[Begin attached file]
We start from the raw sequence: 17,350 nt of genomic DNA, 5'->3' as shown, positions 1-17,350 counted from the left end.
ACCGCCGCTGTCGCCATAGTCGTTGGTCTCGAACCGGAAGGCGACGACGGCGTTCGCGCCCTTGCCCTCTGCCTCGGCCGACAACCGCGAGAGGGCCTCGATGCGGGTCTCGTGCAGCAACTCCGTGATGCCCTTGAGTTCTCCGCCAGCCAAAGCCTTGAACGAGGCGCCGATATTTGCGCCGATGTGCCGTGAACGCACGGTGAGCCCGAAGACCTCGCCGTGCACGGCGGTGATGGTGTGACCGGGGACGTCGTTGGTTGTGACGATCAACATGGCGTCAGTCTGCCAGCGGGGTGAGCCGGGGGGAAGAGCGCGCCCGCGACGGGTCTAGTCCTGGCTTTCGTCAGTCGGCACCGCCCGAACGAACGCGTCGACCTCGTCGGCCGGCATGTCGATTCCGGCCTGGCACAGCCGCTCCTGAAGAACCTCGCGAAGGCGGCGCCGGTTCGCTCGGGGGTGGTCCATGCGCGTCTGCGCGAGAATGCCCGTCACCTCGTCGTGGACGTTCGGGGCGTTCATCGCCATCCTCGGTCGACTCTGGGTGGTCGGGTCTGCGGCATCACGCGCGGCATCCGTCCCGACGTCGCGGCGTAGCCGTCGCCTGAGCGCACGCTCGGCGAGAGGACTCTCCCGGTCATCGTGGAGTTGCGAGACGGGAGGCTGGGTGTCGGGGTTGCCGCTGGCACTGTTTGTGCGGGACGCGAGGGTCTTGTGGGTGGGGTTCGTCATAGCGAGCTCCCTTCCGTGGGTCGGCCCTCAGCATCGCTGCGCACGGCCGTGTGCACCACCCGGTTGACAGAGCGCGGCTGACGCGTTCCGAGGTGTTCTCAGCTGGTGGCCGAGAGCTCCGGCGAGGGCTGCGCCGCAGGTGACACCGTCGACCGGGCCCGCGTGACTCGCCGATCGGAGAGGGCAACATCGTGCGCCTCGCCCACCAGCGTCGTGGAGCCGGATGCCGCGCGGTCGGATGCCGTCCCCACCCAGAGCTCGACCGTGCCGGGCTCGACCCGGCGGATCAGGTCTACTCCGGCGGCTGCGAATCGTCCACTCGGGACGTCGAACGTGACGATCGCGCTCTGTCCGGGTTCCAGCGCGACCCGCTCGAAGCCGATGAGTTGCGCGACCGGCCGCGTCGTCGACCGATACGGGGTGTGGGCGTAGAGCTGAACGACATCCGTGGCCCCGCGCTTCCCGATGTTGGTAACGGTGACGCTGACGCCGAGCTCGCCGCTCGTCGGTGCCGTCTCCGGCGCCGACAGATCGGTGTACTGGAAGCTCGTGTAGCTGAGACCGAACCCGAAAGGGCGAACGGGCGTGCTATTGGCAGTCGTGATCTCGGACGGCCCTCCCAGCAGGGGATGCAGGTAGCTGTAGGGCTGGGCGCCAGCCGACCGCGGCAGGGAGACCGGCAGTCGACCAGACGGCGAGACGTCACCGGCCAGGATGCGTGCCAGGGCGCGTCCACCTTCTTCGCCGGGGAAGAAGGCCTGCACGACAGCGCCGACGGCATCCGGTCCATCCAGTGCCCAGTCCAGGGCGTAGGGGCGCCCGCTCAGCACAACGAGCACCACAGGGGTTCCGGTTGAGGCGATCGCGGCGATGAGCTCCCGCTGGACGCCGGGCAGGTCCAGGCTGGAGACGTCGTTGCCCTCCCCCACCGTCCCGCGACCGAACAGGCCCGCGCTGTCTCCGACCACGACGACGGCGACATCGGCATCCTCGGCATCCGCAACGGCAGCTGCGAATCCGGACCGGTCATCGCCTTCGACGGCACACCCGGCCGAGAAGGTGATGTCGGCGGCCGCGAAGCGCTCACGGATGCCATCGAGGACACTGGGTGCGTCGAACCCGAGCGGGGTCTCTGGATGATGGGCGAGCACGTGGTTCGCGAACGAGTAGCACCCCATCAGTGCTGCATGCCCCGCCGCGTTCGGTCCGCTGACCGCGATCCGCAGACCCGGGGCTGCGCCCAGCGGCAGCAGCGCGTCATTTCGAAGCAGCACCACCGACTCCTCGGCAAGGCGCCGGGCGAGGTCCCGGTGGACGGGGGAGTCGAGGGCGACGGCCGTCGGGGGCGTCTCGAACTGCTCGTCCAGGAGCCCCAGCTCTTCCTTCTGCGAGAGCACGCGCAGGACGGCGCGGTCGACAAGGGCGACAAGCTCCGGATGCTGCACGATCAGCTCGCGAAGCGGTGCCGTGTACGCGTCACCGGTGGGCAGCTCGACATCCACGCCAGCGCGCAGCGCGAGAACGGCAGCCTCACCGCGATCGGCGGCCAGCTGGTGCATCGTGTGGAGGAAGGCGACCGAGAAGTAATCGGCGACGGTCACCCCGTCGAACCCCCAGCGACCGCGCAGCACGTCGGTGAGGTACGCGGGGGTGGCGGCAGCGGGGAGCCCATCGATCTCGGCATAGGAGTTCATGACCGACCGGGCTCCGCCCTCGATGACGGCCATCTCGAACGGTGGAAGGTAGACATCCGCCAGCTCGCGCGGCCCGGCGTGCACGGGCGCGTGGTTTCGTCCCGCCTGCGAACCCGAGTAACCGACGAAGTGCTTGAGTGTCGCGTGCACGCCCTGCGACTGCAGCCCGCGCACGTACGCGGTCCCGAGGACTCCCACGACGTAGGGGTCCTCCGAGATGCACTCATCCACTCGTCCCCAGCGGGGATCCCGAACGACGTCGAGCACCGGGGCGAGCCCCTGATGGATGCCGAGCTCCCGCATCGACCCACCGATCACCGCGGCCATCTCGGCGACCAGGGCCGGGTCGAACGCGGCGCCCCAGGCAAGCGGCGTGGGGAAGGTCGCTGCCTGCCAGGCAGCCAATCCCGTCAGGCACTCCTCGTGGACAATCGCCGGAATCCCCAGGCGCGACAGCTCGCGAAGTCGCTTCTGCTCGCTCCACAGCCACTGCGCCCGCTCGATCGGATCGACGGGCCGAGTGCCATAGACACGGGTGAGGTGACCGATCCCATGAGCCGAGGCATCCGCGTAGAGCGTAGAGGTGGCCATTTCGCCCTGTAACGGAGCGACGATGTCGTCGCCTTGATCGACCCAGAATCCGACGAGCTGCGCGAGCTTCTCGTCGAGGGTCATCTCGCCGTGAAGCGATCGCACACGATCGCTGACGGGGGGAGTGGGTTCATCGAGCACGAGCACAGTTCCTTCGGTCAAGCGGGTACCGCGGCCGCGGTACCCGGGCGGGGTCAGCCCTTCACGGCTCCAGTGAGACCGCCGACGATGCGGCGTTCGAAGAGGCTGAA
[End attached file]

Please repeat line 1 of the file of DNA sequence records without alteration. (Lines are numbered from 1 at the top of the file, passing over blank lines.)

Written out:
We start from the raw sequence: 17,350 nt of genomic DNA, 5'->3' as shown, positions 1-17,350 counted from the left end.